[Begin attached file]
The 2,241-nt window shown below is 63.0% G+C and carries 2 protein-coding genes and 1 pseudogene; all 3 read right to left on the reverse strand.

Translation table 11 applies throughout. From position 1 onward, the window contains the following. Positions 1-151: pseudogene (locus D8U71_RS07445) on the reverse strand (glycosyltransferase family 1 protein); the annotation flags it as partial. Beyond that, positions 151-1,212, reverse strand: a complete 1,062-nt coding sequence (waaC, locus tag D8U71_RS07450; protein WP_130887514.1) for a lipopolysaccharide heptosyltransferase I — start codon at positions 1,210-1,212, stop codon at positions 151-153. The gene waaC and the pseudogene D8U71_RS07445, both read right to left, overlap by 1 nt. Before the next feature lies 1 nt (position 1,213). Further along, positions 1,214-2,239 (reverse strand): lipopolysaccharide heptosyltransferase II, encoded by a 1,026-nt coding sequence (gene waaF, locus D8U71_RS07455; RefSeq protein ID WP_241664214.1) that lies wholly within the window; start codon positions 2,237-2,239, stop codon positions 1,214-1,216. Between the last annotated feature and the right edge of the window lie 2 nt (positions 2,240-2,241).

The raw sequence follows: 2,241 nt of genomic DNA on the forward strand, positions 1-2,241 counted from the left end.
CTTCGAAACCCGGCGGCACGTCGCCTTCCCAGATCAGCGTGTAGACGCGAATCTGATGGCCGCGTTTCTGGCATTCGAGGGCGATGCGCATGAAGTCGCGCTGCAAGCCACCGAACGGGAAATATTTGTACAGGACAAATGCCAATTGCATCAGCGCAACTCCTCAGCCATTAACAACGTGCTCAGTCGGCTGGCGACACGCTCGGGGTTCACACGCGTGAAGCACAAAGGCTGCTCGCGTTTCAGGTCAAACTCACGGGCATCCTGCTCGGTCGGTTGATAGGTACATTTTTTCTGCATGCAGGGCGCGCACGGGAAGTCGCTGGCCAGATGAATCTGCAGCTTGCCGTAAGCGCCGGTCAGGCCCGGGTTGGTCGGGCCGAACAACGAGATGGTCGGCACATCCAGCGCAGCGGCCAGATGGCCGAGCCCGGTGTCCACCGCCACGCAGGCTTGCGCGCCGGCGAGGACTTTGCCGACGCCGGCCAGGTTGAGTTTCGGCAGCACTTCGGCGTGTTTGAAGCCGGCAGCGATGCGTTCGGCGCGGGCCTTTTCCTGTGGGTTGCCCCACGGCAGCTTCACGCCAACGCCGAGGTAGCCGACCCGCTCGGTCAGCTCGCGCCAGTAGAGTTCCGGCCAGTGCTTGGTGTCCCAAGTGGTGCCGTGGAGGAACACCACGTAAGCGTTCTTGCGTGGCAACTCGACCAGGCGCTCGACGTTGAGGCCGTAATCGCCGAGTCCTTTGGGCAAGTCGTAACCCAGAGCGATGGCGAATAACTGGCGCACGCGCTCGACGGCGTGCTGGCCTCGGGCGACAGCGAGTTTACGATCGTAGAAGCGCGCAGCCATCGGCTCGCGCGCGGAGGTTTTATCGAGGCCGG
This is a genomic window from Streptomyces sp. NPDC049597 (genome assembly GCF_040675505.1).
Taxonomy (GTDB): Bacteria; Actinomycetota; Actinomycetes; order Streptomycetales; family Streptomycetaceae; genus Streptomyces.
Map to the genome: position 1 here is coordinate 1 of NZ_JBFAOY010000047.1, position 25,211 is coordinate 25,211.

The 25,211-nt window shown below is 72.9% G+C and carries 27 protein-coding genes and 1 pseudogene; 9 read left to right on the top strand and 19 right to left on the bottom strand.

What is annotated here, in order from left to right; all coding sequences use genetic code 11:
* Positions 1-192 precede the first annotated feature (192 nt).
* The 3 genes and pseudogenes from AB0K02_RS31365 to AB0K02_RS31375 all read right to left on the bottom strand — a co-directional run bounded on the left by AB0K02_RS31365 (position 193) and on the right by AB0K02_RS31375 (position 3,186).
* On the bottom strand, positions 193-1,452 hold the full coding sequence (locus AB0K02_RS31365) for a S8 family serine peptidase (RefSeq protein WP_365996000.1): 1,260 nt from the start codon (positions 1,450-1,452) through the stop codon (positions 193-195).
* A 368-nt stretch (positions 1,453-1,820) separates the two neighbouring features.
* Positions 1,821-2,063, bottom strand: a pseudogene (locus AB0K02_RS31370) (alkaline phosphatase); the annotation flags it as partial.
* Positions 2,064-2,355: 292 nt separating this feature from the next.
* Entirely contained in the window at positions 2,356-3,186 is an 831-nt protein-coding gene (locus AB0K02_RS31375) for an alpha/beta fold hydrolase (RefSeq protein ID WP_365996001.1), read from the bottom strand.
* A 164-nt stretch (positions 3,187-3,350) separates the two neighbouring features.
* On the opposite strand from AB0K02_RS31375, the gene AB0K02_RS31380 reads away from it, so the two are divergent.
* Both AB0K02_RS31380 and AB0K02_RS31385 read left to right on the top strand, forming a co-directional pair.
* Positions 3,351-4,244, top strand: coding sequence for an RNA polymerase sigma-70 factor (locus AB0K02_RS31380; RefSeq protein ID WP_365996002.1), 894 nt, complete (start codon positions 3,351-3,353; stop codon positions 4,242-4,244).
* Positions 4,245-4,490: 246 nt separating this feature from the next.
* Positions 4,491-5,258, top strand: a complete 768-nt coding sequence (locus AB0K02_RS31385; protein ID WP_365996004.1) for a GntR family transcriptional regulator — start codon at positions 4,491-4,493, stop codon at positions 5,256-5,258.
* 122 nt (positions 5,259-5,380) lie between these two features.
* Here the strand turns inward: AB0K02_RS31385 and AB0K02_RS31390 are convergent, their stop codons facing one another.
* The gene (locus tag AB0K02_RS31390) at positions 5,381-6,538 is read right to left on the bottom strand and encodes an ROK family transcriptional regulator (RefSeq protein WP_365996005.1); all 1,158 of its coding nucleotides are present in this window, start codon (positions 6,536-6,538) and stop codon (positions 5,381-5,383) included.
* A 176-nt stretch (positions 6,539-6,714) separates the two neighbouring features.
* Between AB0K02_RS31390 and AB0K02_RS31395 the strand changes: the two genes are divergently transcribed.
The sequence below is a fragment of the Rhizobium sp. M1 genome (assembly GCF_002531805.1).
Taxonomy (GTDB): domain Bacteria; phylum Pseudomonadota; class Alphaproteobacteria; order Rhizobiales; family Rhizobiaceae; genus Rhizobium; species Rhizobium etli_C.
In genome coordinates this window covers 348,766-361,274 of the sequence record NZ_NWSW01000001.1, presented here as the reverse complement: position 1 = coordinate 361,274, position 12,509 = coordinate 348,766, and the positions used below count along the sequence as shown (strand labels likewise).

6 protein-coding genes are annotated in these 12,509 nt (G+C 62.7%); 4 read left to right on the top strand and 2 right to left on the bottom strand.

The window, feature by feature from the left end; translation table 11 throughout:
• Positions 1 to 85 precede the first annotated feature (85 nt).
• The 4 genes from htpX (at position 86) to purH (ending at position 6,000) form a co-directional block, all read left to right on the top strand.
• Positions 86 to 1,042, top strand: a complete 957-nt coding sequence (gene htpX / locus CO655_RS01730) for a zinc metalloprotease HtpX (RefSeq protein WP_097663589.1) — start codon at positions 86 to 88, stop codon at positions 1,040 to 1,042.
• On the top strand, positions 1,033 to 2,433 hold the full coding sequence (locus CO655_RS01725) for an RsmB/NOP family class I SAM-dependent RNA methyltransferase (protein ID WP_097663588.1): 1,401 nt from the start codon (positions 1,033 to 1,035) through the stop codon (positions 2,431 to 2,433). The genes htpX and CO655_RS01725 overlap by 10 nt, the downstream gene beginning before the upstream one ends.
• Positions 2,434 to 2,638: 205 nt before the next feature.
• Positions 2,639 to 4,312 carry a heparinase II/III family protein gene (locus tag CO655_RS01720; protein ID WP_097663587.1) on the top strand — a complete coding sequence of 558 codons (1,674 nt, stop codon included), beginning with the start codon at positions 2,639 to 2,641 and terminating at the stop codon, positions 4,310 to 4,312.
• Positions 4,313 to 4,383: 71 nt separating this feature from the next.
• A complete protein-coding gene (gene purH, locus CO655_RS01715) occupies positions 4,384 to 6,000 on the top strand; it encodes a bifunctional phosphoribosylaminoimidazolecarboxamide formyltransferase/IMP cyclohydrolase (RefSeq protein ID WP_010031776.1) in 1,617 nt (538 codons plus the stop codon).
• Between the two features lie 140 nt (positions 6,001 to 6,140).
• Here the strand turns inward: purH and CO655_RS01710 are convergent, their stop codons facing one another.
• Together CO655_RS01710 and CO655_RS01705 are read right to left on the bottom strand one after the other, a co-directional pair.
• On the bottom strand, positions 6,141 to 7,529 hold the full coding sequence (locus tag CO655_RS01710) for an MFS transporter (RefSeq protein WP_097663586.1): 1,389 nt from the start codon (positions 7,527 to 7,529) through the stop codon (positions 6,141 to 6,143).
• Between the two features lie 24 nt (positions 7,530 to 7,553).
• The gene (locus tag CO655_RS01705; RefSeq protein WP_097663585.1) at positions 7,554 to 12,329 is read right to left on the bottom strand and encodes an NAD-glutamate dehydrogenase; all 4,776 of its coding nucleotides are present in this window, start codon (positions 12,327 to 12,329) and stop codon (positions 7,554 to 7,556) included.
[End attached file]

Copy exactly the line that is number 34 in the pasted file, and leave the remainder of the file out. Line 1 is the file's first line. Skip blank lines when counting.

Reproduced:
• The 4 genes from htpX (at position 86) to purH (ending at position 6,000) form a co-directional block, all read left to right on the top strand.